Saying, "I'm Sorry" will not get you forgiveness, trust, or heal your relationship.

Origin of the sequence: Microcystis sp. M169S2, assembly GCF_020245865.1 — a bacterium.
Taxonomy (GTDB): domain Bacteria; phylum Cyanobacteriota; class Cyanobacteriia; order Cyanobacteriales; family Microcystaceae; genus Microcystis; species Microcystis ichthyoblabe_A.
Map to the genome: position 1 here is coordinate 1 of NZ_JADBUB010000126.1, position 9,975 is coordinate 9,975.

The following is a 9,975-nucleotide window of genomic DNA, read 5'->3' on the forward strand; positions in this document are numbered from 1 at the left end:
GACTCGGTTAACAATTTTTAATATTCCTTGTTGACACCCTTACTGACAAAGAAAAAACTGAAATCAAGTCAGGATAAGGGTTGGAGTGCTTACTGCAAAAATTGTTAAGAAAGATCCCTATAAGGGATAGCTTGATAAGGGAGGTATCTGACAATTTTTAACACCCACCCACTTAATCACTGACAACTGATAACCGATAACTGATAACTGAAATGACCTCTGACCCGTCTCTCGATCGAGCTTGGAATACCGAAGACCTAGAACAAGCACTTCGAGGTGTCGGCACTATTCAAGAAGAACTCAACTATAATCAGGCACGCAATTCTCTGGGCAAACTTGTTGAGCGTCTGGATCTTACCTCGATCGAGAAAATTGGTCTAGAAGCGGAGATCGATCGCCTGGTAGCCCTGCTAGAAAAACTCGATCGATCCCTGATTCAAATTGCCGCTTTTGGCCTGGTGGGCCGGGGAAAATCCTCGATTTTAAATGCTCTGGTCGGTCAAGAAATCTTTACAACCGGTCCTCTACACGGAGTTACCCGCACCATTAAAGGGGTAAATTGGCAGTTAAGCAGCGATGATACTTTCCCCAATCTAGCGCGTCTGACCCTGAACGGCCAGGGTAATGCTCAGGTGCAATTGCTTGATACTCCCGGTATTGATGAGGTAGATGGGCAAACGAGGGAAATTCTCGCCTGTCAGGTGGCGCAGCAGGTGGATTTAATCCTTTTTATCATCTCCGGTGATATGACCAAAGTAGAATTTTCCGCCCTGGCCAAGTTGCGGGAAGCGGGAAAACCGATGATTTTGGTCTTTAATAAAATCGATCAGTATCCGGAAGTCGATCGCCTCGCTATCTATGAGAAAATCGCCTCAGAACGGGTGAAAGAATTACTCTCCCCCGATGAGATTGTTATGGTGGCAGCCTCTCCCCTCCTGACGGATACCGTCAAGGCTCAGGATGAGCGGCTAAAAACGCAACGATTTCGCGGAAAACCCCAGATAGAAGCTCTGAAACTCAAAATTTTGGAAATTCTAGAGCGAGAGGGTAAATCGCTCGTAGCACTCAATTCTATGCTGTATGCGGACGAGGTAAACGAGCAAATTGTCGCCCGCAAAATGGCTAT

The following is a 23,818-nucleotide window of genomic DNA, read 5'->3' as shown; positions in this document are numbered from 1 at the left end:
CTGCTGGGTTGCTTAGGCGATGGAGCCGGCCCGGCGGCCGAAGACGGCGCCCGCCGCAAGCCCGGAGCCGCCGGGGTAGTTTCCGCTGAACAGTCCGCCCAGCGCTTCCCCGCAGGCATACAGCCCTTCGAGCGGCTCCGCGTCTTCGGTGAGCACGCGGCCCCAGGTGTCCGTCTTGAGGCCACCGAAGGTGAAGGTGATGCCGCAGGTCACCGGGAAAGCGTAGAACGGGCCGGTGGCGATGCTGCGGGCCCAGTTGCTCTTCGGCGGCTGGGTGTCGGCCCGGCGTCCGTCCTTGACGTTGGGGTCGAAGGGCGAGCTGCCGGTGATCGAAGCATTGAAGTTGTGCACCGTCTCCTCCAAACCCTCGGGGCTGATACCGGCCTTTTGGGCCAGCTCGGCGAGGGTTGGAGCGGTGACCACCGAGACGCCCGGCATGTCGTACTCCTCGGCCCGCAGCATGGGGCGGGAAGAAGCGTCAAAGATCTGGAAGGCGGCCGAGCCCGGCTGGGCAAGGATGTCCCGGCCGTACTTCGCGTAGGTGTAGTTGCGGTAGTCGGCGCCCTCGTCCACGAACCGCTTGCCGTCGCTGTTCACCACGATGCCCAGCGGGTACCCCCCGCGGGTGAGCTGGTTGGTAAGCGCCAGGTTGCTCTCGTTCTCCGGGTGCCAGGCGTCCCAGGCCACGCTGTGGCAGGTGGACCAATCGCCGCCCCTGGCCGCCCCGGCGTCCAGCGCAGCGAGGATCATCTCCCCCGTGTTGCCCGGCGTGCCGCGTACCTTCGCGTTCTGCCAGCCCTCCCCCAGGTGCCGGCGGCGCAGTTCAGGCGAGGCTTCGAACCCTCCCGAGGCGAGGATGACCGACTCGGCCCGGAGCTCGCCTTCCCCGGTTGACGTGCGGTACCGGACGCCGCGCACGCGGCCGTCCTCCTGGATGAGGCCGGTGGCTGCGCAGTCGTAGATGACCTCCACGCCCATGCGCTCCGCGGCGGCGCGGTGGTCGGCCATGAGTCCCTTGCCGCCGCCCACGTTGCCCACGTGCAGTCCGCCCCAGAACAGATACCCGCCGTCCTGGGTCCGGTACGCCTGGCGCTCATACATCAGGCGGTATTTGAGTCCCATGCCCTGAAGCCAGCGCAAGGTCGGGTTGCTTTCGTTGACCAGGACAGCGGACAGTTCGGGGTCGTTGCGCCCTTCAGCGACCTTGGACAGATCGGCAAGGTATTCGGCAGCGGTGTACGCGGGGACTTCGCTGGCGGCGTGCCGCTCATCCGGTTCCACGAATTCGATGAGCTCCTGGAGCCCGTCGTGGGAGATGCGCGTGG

We often confuse, "I'm Sorry" with, "I apologize." At best, "I'm Sorry" communicates regret or sympathy, It's not an apology. • Saying, "I'm sorry it did not turn out the way you wanted" conveys a sense of regret. • Saying, "I'm sorry for your loss. communicates sympathy. • It is inauthentic to declare, "I'm sorry. I'm sorry. I'm sorry. Can't you see how sorry I am?" expecting to be forgiven or implying that an apology has been made. It hasn't. Saying, "I'm sorry" simply won't get you where you want to go. Effective apologies have eight elements: 1. Acknowledging behaviors that hurt us. “Not keeping my promises, disrespecting your feelings." 2. Showing awareness: How the behavior made them feel. "Leaving you angry and frustrated." 3. Showing awareness, how the behavior impacted the relationship “Leaving us alienated and struggling.” 4. Accepting responsibility, "I take responsibility for my behavior." 5. Asking to be forgiven, "Please forgive me." 6. Promising new behavior. "From now on I will take a time out and come back ready to talk and listen.” 7. Add teamwork: "And if I forget or fall into old patterns please give me a sign. I will take a time out, calm down and come back ready to talk and listen. 8. Completing the apology, the partner says, "I accept." Or tweaks the words of the apology to make them stronger. This kind of apology changes lives in a way, "I'm sorry" never will. Apologize.